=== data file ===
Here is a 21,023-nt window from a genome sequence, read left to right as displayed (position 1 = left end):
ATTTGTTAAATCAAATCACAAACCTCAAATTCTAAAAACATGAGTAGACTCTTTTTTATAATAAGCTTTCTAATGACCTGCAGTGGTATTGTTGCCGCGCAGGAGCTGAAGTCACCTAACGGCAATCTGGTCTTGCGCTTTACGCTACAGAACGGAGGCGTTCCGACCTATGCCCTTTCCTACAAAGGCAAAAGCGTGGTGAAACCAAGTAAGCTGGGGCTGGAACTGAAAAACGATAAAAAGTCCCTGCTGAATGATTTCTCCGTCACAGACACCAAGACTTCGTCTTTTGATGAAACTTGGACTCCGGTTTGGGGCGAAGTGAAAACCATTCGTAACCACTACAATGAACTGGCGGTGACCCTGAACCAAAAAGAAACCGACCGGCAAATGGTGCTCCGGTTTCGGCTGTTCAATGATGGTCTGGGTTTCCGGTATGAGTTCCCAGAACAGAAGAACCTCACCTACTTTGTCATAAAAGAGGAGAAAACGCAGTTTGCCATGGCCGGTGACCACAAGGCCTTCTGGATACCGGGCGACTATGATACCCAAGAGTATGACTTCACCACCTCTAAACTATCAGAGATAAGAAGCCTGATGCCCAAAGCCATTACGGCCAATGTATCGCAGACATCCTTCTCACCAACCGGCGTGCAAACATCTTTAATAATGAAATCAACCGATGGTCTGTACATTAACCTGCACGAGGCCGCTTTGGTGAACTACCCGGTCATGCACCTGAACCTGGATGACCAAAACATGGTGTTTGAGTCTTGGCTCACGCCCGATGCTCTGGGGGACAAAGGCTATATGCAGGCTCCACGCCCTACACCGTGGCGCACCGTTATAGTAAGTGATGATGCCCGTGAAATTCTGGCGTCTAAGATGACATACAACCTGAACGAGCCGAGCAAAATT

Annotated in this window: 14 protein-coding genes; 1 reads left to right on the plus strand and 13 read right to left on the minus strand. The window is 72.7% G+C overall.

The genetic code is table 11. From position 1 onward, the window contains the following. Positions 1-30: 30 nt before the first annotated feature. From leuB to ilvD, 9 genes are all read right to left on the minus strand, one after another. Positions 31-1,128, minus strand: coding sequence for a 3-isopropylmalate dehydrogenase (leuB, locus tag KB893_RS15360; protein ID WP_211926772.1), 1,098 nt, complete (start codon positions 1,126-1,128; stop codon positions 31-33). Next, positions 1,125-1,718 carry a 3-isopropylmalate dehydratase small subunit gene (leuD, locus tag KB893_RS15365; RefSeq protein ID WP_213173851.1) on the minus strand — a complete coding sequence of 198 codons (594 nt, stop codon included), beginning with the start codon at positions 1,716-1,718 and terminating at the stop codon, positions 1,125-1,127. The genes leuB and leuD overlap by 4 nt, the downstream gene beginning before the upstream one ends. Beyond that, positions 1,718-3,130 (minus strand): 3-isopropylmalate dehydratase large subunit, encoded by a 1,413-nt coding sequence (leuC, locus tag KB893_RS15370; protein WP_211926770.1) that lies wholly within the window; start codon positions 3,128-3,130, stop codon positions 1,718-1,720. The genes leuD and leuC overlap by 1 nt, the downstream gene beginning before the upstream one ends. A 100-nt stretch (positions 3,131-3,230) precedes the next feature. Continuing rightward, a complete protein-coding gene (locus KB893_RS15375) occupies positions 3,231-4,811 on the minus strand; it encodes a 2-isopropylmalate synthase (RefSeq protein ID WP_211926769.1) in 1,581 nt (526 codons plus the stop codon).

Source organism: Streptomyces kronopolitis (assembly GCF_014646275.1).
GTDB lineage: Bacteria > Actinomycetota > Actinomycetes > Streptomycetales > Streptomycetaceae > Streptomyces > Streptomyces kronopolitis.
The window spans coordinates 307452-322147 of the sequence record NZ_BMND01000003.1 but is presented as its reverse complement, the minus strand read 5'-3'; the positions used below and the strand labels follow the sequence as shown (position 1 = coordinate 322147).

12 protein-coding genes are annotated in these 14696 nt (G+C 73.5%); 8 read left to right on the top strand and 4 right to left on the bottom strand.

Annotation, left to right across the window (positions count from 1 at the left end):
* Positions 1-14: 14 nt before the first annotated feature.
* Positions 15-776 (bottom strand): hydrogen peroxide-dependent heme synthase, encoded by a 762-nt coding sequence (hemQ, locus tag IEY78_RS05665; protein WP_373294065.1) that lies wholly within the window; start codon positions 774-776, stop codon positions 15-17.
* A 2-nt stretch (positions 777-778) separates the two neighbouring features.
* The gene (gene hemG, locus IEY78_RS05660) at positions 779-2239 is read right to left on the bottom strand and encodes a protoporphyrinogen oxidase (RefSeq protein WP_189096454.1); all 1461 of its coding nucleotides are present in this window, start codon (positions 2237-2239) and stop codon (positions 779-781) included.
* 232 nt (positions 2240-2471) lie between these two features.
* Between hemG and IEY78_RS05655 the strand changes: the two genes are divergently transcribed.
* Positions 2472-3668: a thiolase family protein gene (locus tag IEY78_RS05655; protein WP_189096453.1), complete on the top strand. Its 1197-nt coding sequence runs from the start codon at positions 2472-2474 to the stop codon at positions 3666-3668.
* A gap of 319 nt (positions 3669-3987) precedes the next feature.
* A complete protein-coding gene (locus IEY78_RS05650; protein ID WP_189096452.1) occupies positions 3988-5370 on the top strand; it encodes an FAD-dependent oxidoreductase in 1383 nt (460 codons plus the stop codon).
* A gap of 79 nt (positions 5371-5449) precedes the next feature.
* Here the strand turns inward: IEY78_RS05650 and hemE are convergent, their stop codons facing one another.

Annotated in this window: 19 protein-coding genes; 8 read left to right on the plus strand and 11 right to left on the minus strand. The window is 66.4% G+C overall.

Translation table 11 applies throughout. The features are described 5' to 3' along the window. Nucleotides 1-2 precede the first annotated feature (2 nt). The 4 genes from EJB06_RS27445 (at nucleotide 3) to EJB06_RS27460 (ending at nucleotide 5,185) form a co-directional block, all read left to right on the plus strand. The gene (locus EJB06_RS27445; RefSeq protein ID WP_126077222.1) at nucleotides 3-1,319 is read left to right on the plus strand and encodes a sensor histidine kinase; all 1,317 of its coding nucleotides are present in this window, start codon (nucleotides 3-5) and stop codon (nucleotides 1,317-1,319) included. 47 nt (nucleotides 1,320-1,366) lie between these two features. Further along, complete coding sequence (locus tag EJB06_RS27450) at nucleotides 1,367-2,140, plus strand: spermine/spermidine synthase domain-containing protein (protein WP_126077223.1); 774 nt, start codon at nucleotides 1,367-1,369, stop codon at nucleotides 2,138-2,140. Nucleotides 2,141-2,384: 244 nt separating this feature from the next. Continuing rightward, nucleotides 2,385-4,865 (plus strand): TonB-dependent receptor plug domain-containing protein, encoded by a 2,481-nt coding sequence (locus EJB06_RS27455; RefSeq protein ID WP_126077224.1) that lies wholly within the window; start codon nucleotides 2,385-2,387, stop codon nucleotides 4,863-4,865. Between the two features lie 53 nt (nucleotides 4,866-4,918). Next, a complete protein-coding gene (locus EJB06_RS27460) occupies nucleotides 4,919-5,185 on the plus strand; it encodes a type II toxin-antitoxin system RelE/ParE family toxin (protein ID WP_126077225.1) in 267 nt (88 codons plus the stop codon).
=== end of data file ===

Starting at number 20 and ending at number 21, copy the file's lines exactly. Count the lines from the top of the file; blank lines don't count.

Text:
* Here the strand turns inward: IEY78_RS05650 and hemE are convergent, their stop codons facing one another.

Annotated in this window: 19 protein-coding genes; 8 read left to right on the plus strand and 11 right to left on the minus strand. The window is 66.4% G+C overall.